An interview with Clare Weze about The Lightning Catcher and her favourite adventure books for kids
We are particularly excited about this month’s Cockatoo book. The Lightning Catcher is a brilliant debut that had us on the edge of our seats. It’s modern and relevant, exciting, magical and beautifully told. We caught up with author Clare Weze to find out more about what inspired the book, it’s unique setting and excellent cast of characters.
What inspired you to write The Lightning Catcher?
The initial inspiration came from the way some of the trees in our own garden behaved, and the fact that children found the setting quite spooky and intriguing. I made lots of changes to the setting, adding in dilapidation and junky old machinery, then started thinking about who might live there and the reasons for this person letting everything disintegrate around him. This wild, forbidding no-go area then became the kind of place that would attract the curiosity of a child. I could then feed in some of my main interests – weather, biology and electricity – to create my other characters and plot.
Is Folding Ford based on a real place and why did you decide to set the book there?
It’s a fictional place but shares some geography with my home village. The shape of the village suits a story like The Lightning Catcher because it’s easy to imagine the landmarks Alfie passes through. The elongated ‘tail’ makes a great hiding place for a no-go area. The fact that it loops around means that sometimes Alfie’s actually visible when he thinks he’s out of sight.
Are any of the characters inspired by real people?
The spark of Alfie came from one of my son’s birthday party guests. He was funny and confident and the heart and soul of the party for a while, so I gave Alfie some of his confidence. Alfie then morphed off in his own direction over time, which is one of the loveliest parts of the writing process, for me. It takes place subconsciously and really grows in directions that surprise you. Alfie became his own person with no resemblance to anyone else, even the original party boy. With the exception of Mr Clemm, the other characters just arrived in my head and grew stronger as the writing progressed. I still have no idea where they came from. The idea for Mr Clemm’s unusual physical shape came from a real person my son and I saw passing through the village one day, complete with long flowing hair and flapping coat.
Do you have a favourite place to write?
In my favourite café, where they also roast coffee, so I come out covered in delicious smells.
Why did you choose to write books for children?
I love the outlook that children have on life and the new ideas they bring to everything. I was a child when I first started writing, so it seemed natural to carry on in that world. The middle-grade age was my favourite age to be, and for my own children, that seemed to be the most magical age, when all kinds of things in the universe feel possible. The books I read as a child were also very influential. Sometimes I misunderstood things and accidentally invented whole new exciting meanings, and I saw my own children doing the same thing. There’s a lot of freedom in writing for children. You can take an idea, distil it down to its basic parts then build it up into something new and a little bit strange.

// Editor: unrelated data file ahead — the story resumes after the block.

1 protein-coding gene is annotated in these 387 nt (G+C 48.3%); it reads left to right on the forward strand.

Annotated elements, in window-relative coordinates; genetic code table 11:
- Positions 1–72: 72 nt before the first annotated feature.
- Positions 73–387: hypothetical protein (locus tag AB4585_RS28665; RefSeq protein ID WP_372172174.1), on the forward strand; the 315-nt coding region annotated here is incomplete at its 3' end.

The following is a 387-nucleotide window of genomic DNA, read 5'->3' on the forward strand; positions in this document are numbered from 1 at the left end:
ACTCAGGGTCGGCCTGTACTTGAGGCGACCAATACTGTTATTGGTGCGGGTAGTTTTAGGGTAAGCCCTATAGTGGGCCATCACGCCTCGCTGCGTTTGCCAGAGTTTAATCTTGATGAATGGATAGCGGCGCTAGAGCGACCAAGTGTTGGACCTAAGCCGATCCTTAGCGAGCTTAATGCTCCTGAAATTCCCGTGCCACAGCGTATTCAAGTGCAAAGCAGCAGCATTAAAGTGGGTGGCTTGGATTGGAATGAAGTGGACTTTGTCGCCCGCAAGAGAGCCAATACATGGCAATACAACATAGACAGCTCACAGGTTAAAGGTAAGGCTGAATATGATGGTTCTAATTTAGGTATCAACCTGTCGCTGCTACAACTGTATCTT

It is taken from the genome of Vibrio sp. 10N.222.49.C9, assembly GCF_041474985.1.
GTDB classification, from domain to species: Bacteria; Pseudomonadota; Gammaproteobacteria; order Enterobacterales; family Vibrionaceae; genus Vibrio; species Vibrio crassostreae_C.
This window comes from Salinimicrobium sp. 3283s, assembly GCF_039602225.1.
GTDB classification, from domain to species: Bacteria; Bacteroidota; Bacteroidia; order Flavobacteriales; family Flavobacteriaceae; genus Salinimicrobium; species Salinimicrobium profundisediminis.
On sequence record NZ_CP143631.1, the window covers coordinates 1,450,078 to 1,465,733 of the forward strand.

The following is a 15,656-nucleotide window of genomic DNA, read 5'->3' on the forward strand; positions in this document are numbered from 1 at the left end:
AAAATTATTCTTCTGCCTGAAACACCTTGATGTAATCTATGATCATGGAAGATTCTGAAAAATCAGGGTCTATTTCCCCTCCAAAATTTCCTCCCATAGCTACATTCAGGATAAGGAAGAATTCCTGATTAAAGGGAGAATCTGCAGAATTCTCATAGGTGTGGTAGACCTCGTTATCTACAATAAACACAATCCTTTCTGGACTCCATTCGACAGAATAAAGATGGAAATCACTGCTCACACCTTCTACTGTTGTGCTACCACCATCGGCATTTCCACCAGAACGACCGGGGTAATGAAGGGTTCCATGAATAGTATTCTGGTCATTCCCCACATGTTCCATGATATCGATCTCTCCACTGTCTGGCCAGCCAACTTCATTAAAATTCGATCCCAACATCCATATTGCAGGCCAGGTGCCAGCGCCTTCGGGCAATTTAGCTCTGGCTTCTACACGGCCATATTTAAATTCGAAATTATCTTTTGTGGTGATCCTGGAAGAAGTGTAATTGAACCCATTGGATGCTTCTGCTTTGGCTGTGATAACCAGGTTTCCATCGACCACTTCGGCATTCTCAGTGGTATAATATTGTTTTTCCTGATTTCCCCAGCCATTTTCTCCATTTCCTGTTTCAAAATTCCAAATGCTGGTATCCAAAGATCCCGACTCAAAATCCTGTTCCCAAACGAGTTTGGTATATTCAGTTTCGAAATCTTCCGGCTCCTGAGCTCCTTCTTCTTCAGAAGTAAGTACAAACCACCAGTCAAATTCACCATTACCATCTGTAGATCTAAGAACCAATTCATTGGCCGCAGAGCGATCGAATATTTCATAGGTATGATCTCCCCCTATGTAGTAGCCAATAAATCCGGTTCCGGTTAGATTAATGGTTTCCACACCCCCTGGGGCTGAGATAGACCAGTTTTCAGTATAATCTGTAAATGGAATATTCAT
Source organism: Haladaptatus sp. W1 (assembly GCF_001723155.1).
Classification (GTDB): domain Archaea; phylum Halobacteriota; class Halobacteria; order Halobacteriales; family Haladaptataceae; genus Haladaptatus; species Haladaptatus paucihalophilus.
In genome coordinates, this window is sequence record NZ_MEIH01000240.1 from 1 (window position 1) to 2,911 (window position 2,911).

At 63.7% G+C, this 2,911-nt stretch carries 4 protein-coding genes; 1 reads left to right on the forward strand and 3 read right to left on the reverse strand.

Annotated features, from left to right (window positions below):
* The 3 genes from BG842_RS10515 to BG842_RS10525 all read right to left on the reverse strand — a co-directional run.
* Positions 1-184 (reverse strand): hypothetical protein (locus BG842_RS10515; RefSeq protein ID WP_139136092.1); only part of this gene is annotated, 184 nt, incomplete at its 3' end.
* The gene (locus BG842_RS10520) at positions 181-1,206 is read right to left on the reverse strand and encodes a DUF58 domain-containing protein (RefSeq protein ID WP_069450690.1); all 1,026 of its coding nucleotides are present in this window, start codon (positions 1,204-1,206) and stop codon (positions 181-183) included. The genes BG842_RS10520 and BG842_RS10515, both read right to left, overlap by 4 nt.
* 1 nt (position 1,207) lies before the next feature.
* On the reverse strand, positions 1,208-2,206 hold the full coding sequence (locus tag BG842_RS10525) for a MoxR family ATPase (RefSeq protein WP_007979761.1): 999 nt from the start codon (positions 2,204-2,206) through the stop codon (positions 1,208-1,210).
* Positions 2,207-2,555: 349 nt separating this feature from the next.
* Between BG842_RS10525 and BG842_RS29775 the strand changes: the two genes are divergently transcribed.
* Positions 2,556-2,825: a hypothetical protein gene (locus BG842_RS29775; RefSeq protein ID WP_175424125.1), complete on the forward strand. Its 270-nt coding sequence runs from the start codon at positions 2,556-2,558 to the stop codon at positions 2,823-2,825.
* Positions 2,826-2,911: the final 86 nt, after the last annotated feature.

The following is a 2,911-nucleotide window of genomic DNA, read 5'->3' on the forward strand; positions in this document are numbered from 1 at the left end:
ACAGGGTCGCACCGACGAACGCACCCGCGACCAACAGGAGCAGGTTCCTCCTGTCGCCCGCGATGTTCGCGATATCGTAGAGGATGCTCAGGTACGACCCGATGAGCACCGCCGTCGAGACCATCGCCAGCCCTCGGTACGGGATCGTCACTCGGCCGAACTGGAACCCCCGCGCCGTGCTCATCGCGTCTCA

What was your favourite book as a child?
A Dog So Small by Philippa Pearce. In this book, a boy has been led to believe he’ll be getting a dog for his birthday, but instead, he’s presented with a picture of a dog. Amazing things happen, but it also focuses on strong emotional bonds. I’ve never read anything quite like it.
What other adventure books for kids would you recommend our subscribers read next?
The Wild Way Home by Sophie Kirtley is a lovely adventure that dips into the ancient past, taking a present-day character back there by accident, which makes it very relatable. Otherland by Louie Stowell mixes danger and magic together in an exciting quest. And Katherine Rundell’s latest Skysteppers is a heart-in-mouth action-packed story wrapped around her lyrical way with words. I loved her book Rooftoppers too.
What sort of weather would represent your mood right now?
Stormy! It’s my favourite type of weather and for me it represents excitement and adventure. I’m writing today, and that’s often the kind of mood I’m in when I write. Outside, it’s lashing it down, and the wind is blowing everything away. I love windy, stormy and even rainy days in spring and summer, because at this time of year you have lush greenery and busy birdlife to go with it, and that makes everything feel more alive.
Don't miss out on the adventure. Grab your copy of The Lightning Catcher plus our awesome activity pack here.